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Indix raises $8.5M for world's largest product database

Indix offers a product intelligence application for brands and retailers to help them compete

Financial trends and news by Steven Loeb
March 26, 2014 | Comments
Short URL: http://vator.tv/n/35e5

Technology has fundamentally changed the way we shop forever, and I don't just mean that it has allowed us to shop for goods and services directly from our homes. It has also helped brick and mortar retailers gain better insights into how customers shop, as well as how to get them the best deals, with companies like Retailigence and Swirl leading the way.

In short, both physical and online retailers have benefited from these recent advancements.

Yet, there is one piece of puzzle that is currently missing: no one has yet been able to create one database for every product, so that consumers can easily do price comparison shopping and businesses can easily see how they are stacking up against their competitors.

SaaS and Big Data product intelligence platform Indix wants to be the company that finally does it. And now the company just got a new influx of funding to make it happen, announcing in a blog post on Wednesday that it has raised $8.5 million of a $9 million Series A-1 round of financing. The round was co-led by Avalon Ventures and Nexus Venture Partners.

As for the other $500,000, Indix has commitments from other existing investors for the remainder of the round, but decided to have two closings for administrative reasons, Shalendra Chhabra, Director of Marketing at Indix, told me. The second closing has not occurred yet but is expected to take place in the near term.

 

Indix has previously raised a $1.4 million seed round, and a $4.5 million Series A, bringing the company's total capital to $14.4 million. Once the company closes the rest of the round, it will be up to $14.9 million.

Founded in 2010 by former Microsoft, VP Sanjay Parthasarathy, Indix offers a product intelligence application for brands and retailers, as well as APIs for products, prices, promotions, stores and more to power business systems and consumer apps.

"We want to build a database of product info, because nothing like that that exists today," Chhabra said. "Brands want to deliver the right product, to the right customer, at the right time, but there is no database to tap into."

When a business uses Indix, they get an easy to use platform that allows them to look at their own product assortment, as well as those of their competitors, in real time. That way, the brands and retailers can understand how they are performing in respect to the competition in terms of price, channels, what they have in stock, what they have out of stick, product availability, as well as promotions and social reviews.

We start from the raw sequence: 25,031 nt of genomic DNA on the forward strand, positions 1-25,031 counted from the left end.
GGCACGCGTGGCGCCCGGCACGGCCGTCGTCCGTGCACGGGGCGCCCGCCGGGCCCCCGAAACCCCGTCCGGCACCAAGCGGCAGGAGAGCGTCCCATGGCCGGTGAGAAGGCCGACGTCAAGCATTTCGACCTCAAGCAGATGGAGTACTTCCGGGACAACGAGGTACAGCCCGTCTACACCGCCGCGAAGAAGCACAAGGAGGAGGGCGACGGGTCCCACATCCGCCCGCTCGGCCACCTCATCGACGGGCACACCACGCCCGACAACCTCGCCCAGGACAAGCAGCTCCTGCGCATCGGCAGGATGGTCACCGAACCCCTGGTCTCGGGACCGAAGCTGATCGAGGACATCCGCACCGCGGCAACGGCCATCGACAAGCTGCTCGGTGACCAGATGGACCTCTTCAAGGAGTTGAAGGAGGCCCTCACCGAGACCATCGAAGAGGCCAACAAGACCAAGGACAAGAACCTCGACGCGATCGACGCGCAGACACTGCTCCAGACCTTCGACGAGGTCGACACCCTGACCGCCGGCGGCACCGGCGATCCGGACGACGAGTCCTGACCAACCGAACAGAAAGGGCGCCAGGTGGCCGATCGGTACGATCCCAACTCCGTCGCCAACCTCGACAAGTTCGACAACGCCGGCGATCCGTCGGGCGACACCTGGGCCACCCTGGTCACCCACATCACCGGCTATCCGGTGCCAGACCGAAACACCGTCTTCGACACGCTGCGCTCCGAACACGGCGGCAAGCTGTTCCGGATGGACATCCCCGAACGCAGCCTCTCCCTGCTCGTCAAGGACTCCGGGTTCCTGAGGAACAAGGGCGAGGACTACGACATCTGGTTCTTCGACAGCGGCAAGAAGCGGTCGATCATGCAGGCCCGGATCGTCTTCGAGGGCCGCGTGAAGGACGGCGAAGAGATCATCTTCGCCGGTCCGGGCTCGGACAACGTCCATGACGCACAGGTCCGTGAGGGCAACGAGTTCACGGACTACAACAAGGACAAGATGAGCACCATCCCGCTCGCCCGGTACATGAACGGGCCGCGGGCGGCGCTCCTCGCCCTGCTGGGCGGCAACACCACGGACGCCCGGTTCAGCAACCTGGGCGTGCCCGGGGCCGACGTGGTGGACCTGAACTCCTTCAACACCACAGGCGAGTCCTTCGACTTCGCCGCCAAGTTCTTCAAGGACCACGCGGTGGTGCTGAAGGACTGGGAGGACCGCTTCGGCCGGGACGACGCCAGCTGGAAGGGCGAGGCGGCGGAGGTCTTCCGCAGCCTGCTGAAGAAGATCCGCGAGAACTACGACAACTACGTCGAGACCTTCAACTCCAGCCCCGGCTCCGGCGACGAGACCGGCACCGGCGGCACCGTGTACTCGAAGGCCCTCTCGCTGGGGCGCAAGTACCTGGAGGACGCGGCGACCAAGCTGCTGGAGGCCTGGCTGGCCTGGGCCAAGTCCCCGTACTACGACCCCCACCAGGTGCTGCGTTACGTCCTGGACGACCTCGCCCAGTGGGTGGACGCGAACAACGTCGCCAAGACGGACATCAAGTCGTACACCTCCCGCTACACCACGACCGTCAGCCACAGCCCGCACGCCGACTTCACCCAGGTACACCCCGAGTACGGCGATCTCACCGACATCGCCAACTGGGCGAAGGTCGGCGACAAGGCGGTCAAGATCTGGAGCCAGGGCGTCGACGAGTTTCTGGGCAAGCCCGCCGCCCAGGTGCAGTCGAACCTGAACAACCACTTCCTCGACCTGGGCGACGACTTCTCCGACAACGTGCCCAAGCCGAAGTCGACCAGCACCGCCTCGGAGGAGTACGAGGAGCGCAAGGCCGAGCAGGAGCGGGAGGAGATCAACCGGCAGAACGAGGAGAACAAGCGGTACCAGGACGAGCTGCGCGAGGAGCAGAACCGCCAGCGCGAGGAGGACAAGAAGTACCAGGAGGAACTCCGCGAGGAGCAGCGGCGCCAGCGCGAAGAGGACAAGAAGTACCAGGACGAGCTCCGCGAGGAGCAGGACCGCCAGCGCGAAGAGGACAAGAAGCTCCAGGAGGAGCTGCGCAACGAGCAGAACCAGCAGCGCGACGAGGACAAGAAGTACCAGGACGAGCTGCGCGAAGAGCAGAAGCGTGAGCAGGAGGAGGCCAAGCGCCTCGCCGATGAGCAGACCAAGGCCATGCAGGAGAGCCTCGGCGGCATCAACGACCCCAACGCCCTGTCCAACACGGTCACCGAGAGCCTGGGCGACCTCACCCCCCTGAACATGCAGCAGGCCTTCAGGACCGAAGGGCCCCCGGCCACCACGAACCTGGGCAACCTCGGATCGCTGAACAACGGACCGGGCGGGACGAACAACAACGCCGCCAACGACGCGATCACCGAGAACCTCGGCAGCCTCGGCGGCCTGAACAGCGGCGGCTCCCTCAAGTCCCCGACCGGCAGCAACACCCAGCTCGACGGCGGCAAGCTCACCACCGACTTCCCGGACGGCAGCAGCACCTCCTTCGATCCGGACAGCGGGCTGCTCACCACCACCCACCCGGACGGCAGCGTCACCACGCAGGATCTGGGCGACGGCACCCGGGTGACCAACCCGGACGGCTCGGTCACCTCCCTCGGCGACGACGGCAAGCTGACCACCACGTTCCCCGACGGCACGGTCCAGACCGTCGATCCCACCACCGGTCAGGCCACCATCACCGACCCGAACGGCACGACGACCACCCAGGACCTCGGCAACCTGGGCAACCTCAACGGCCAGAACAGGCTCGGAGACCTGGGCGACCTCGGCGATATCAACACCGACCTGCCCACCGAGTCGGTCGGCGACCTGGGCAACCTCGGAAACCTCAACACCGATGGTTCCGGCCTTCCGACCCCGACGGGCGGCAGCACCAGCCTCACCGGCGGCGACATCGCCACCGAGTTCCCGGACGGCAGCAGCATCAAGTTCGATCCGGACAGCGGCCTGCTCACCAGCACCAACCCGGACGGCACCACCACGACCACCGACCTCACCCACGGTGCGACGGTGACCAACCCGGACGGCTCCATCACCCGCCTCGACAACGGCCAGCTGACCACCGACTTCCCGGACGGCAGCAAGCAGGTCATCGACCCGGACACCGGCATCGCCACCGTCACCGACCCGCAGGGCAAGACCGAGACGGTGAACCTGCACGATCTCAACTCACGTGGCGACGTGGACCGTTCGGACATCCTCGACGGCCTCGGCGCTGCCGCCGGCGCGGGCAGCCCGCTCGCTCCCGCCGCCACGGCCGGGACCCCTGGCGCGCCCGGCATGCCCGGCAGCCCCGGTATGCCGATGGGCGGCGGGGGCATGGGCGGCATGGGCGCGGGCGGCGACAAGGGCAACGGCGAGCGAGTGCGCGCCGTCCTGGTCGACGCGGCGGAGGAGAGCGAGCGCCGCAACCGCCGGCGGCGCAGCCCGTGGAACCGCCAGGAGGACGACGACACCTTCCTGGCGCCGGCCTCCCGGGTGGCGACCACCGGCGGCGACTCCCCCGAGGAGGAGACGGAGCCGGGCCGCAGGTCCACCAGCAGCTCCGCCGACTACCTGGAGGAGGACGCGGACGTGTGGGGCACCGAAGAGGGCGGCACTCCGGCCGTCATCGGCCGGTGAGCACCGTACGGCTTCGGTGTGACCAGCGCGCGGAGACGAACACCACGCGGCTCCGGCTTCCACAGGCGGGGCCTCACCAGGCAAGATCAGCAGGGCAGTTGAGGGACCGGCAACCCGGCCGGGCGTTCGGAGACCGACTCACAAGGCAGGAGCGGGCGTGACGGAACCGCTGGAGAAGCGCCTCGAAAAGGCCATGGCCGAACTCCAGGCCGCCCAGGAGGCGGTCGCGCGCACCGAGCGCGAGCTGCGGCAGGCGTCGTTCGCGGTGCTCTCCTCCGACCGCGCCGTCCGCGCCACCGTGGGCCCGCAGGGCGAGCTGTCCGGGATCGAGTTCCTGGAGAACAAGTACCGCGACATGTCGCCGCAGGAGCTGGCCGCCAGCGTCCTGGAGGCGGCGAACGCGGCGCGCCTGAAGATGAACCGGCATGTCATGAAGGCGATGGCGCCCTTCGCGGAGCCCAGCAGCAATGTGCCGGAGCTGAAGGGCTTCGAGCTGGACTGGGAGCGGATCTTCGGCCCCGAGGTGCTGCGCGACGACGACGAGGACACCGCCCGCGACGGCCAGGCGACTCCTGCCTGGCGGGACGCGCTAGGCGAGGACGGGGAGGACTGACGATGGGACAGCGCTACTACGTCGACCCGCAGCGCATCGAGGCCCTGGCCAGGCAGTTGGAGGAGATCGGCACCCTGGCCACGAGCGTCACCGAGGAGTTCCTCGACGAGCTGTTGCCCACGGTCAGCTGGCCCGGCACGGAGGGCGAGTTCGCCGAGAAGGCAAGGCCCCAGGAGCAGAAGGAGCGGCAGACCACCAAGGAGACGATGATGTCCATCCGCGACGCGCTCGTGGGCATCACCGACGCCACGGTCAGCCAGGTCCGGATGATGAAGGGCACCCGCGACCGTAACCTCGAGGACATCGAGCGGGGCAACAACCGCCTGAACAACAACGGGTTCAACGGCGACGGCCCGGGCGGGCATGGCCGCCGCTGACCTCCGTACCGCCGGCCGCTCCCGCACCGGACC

Chhabra compared how Indix connects apps with products in the same way that Facebook connects apps with people, and how Google Maps connects apps with locations. 

"Businesses have thousands of queues and competitors, and they don’t have the scale to do this on their own," said Chhabra. "We allow businesses to get access to the right product assortment, trends, prices, and attributes of the product and analyze at scale. That way they can tailor their offerings and stay competitive."

Of course, getting this kind of information helps the business boost its margins, but it also helps the consumer, who benefit from the more competitive prices.

Indix itself does not work directly on the consumer side of the business, but it does allow third-party developers to build product-aware apps based on its API and database of products. And that opens up numerous possibilities for how the database could be tapped into. 

For example, someone could use the database to create an app where someone could take a picture of a piece of clothing their friend is wearing and automatically see where to get it at the right price. Or they could take a picture of their belongings and goods to figure out how to price them for insurance.

Chhabra could even seen a business, which has both a physical presence and an online app, using the database for targeted push advertising, though he says that none of Indix's customers have so far used the API for that. 

The $8.5 million that has been raised will go toward scaling its research and development, as well as building an on-site sales team in its Seattle office, as well as hiring at least 10 to 15 new engineers and developers in its office in Chennai, India.

"We want to build ecosystem of API supported third party developers to build consumer product aware apps," Chhabra told me.

Indix's current customers include some of the world’s top 50 Internet brands and retailers, with more than 50,000 brands in the system. It has more than 250 million product URLS in the platform already, and 10,000 product attributes, including color, size, and the way the product was designed.


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